According to the Centers for Disease Control and Prevention (CDC), the flu bug is constantly changing. In fact, every year another new strain finds its way into our communities, threatening our health and putting us all on high alert. With the peak of illnesses occurring somewhere between December and February, that makes this a perfect time to learn how to prevent the flu from finding its way into your body, and you can do it naturally by taking a few specific actions.
Practice Good Personal Hygiene
One of the most important things you can do to keep from getting sick is practice good hygiene. This means washing your hands with soap and water several times a day; keeping your hands and fingers away from your mouth, eyes, and nose as those are the three areas that flu bugs like to use as highways into your body; and not sharing cups or food utensils with others.
Eat Vitamin Packed Foods
In a post published by The Clarion-Ledger, author Rebecca Turner, who is a registered dietitian, nutritionist, and certified specialist in sports dietetics, recommends getting all of the vitamins and minerals you need from whole foods versus supplements. This means eating a variety of fruits, veggies, low-fat dairy, and whole grains. Some immunity boosting foods to consider include oranges, broccoli, and even mushrooms.
Limit Contact with Others
Because flu viruses are easily spread from one person to another, you may want to limit your contact with others-especially if you have a weakened or compromised immune system. When you do have to go out, again, keep your hands and fingers away from your facial area. Additionally, try to avoid high traffic areas or places where you are around a lot of people in tight spaces, such as sports arenas or public transportation.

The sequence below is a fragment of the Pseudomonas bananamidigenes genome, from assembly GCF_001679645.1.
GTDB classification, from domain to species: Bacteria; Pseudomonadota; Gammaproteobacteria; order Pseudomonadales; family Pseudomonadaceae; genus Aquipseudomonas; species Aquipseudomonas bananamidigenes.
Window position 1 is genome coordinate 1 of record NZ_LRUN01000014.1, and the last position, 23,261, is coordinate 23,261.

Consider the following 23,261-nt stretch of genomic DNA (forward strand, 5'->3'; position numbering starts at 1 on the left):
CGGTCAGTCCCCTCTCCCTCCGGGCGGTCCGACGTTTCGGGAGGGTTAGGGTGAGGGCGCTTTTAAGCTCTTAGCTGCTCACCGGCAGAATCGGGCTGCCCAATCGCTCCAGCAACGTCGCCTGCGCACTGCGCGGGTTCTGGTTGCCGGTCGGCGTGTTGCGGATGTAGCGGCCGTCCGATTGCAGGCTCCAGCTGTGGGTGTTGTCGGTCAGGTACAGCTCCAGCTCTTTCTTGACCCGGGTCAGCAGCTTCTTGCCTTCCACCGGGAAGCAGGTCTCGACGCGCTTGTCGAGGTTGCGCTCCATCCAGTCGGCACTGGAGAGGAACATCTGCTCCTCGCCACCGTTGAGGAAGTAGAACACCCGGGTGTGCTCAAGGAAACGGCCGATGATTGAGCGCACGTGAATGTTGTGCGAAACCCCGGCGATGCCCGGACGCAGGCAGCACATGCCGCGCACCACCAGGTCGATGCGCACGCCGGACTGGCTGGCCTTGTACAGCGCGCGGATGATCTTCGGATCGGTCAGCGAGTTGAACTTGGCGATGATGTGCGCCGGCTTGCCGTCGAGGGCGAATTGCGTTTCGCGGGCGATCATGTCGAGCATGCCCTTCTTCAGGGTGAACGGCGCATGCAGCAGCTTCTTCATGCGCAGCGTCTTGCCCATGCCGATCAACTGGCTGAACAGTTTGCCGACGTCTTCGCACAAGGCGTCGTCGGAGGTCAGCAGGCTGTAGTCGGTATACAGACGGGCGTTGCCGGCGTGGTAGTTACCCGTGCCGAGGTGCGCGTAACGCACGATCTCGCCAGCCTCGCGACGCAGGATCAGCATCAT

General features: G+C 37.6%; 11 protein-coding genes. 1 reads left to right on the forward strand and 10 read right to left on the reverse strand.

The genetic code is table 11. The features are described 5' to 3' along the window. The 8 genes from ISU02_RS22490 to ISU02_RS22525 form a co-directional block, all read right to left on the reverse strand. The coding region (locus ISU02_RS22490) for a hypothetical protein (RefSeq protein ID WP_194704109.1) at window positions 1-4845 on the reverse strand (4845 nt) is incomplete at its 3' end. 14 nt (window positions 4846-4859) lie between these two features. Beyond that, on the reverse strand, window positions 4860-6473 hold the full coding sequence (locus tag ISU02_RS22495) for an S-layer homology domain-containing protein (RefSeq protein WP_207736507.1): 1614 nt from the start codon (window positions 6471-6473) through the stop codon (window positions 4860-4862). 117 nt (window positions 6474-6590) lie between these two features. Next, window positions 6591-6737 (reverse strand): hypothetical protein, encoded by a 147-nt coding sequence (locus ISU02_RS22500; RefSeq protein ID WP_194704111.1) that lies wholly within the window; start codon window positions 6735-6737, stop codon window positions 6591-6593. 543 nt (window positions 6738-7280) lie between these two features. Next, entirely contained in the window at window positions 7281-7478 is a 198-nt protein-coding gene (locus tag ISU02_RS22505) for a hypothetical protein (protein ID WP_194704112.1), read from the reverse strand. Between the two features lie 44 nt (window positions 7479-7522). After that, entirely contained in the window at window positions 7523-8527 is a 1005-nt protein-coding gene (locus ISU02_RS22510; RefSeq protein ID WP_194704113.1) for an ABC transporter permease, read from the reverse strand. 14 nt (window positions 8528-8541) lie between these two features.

Take In as Much Sun as You Can
For a majority of us, sun isn't the easiest to come by in the winter months. However, even 15 minutes of direct rays can help raise your levels of vitamin D, a supplement that, according to a post by Dr. Cynthia Aranow in the Journal of Investigative Medicine, "has been used (unknowingly) to treat infections such as tuberculosis before the advent of effective antibiotics." If sunlight is not an option for you, you can also increase your vitamin D intake by eating foods such as salmon and other fatty fish, eggs, cheese, and mushrooms.
It isn't always easy to avoid the flu, but take these preventative actions and you have a good chance of making it through the season without getting sick.
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- Aranow C. Vitamin D and the immune system. Journal of Investigative Medicine 2011;59(6):881-886.
- Influenza (Flu). Centers for Disease Control and Prevention. Retrieved from http://www.cdc.gov/flu/index.htm